Tuesday, 11 December 2012

December 9 – Rain, mushrooms and a Christmas menu

(Saffron Milkcap)

In the Wild Hunt for Saint Nicholas last week I mentioned that many thunderstorms had passed over the island, causing great lightshows. A reader mailed me, asking why I had written about the bad weather without mentioning how much damage it caused on some parts of the island.

It’s a big island; it can happen that such news does not reach you very quickly. When you don’t follow the national news regularly on television, it can also happen that, especially if you live in the countryside and you’re not regularly connected to the social gossip of a village, you may not be up to date with the news. So I have only just heard what damage these floods and thunderstorms caused in the centre of the island and in Mytilini. Mytilini, Agiasos and Ambeliko had so much rain, that roads flooded in Mytilini, mudslides came off the mountains damaging houses, parts of roads were destroyed in Ampeliko, churches (and other buildings) got flooded and a rapid fall  of water went straight through the theatre of Agiasos, see films on YouTube {the first 5}.

The colossal rains caused lots of damage on the island, but all that water also did some good: mushrooms are shooting out of the earth and even though the weather remains rainy and unpredictable, lots of people are going to the mountains and woods to collect mushrooms.

The ancient Greeks were familiar with all kind of mushrooms. But somewhere in history this knowledge got lost and modern Greece has just recently (since 20 years) regained interest in mushrooms. It was mushroom specialist George Konstantinidis, who started publishing papers and later books in Greek about the mushrooms of Greece and since then more and more people have been infected with mushroom fever.

It’s a similar story here on Lesvos. Some ten years ago most people only knew the pèperites (peppered Milkcap, Lactarius piperatus), that grow in the pine forests and some people were familiar with the meadow mushrooms. But when you showed them a mushroom that they did not recognise, the advice was always the same: “Don’t touch them, they are poisonous, throw them away!” Nowadays plenty of people, gathered in groups, roam over the island on mushroom hunts and even visit their fellow mushroom hunters in Turkey. And slowly the people of the island are learning that there are a lot more tasty mushrooms that can be turned into a meal when the rains finally transform the dry landscape into fertile grounds from which lots of delicacies grow.

Because of the wet weather and the muddy roads I have not ventured too far – for example to Agiasos or Klapados where I know there are ceps growing. I stayed close to home at a spot where plenty of the tasty sister of the peppered Milkcaps can be found: the saffron Milkcap (Lactarius deliciosus). Because these Milkcaps love to grow under earth and branches they are quite dirty and the easiest way (yes, I do know that you should not clean mushrooms with water) to clean them is wiping all the dirt off the upper cap under some streaming water. And because between the gills there is often some dirt, I loosen it with a knife, as I also did with the smudgy borders of the cap. This way you get very clean mushrooms to use for delicious dishes. Yesterday I cut them in small pieces and fried them in some butter. The orangey juice of the mushroom mixed with the butter into a delicate sauce, which I kept on boiling in order to reduce and then seasoned it with cream, salt and pepper. I then mixed this saffron Milkcap ragout with boiled red cabbage, which is an excellent combination.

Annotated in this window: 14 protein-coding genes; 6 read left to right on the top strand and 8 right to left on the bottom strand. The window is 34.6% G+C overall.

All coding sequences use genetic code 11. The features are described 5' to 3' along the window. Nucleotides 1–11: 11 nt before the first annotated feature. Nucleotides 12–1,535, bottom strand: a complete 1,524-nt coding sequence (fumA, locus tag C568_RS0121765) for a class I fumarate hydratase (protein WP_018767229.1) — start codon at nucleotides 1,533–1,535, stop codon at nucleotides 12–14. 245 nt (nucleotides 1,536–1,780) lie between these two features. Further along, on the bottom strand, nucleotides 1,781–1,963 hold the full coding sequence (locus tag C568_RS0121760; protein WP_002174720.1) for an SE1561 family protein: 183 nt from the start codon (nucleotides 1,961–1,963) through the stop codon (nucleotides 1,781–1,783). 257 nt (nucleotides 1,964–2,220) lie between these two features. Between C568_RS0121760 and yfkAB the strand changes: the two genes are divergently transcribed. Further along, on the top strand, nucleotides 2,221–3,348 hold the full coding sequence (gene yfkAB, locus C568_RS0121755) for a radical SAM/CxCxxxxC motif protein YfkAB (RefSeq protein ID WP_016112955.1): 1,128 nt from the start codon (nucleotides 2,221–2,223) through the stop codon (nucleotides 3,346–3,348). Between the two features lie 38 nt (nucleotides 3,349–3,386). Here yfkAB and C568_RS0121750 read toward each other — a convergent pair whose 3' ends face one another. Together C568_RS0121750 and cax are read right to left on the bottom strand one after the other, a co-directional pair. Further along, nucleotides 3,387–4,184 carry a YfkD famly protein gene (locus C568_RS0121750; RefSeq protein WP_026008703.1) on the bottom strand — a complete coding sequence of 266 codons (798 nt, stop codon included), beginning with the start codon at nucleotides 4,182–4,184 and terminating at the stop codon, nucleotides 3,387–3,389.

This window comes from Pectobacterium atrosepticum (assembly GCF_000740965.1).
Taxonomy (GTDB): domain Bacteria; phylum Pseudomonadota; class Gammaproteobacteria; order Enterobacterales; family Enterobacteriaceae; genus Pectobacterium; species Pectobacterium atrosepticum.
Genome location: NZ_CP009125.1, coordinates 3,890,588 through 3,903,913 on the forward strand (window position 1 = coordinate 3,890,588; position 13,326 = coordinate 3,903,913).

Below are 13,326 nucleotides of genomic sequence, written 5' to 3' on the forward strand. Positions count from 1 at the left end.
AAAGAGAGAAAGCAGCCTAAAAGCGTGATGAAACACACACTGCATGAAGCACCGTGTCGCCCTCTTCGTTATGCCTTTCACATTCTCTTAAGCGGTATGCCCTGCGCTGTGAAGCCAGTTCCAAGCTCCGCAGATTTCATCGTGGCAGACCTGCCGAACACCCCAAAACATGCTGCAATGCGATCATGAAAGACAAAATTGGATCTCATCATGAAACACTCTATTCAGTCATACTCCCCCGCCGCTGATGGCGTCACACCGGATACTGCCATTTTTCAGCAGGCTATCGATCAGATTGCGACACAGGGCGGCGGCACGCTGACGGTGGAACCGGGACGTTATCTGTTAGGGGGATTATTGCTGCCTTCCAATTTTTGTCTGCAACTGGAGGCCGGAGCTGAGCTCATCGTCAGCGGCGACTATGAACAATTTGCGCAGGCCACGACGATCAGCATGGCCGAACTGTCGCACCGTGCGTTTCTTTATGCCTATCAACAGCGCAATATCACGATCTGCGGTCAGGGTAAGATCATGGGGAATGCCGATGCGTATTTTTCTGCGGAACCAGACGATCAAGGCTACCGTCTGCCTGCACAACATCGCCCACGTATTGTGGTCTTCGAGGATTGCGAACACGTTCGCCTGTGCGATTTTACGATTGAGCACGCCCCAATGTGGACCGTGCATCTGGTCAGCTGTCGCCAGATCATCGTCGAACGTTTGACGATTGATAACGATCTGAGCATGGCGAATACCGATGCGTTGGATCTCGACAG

Of course lots of other mushrooms grow around here, although I do not know them all and leave them, like the beautiful bright orange mushrooms that grow under the olive trees, and the small yellow ones with a crenate bordered cap or those parasol-like chocolate coloured mushrooms, who stand up straight out of the grass. The light brown boletus I do know, but since they are not so tasty I leave them and the time for the meadow mushrooms just has yet to start.

I my cookbook Almost Greek you can find the recipe for ‘Peppery Milkcap Fries’, easily to make with the peperites; because they are so big and sturdy they are easily cut into long sticks. You will also find a recipe for how to make a mushroom ragout or how to turn young meadow mushrooms into peppery snacks (‘Spicy Mushrooms’). This month I will remain in culinary mood and in the coming week I will experiment some more with the mushrooms and with the young Maria thistles, which, just like the mushrooms, spurt in big numbers out of the ground. I was surprised even to find some wild asparagus, normally to be found in March or April, which means that indeed nature is somewhat troubled these days.

For Christmas I will make some suggestions for three Christmas menus - vegetarian, meat and fish - composed of recipes out of the book Almost Greek. Here is the first one:

Almost Greek vegetarian Christmas menu

Greek croquettes
Spicy mushrooms
Filled eggs with asparagus cream
fig fingers

In between
Courgettetagliatelle with feta and mint sauce

Main course
Pancakes with mushroom ragout
wild spinach with orange juice


Finishing with

* The cookbook Almost Greek is available through the website Smitaki (in Dutch, English and German), in the shop 1912 (Lisa) in Molyvos (Lesvos, Greece), at the bookstore ΜΟΥΤΑΦΗΣ at Ermou 11 in Mytilini (in English), the book can be paged through at Cafe Joke at Omirou 13, Athens and the Dutch edition is for sale in different book- and cookshops in Holland


  1. This sounds fantastic! I love mushrooms but have never tried baking them by themselves like this. Will have to give this a try sometime!

    magic mushroom kits

  2. Hello there! I am really curious about one thing, of course if I'm not asking too much could you be so kind and please tell us where you grew up?